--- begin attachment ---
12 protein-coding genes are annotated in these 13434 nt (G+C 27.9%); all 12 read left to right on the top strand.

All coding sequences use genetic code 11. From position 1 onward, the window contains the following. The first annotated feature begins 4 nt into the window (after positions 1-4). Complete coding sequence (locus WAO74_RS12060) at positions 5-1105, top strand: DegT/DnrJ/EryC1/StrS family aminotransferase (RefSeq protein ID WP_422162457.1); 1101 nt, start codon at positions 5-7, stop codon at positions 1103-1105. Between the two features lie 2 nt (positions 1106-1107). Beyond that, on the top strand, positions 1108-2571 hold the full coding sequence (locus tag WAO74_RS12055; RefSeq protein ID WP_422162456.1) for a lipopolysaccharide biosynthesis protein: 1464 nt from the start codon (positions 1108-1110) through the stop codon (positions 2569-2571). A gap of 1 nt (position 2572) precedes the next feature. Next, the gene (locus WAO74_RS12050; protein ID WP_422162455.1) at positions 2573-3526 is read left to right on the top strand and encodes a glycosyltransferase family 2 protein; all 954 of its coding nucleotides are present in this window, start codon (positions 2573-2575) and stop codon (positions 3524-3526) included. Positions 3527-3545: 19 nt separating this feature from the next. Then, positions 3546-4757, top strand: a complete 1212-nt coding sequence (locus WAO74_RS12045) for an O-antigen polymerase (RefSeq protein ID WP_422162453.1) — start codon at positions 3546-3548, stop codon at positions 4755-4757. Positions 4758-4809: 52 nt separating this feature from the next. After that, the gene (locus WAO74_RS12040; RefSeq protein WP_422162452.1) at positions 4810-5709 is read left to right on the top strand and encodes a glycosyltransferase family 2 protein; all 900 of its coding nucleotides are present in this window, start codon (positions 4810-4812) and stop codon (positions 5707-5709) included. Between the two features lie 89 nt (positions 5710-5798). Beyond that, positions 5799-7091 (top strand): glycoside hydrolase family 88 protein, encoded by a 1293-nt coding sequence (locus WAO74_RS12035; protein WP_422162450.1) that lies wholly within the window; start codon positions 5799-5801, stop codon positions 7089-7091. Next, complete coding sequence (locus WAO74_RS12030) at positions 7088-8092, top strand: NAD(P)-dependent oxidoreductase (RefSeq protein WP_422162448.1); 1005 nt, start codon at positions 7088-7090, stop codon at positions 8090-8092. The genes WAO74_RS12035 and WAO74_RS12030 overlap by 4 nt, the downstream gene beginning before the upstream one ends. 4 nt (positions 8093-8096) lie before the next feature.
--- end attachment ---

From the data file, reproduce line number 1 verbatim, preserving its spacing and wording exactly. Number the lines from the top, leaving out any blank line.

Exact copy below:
12 protein-coding genes are annotated in these 13434 nt (G+C 27.9%); all 12 read left to right on the top strand.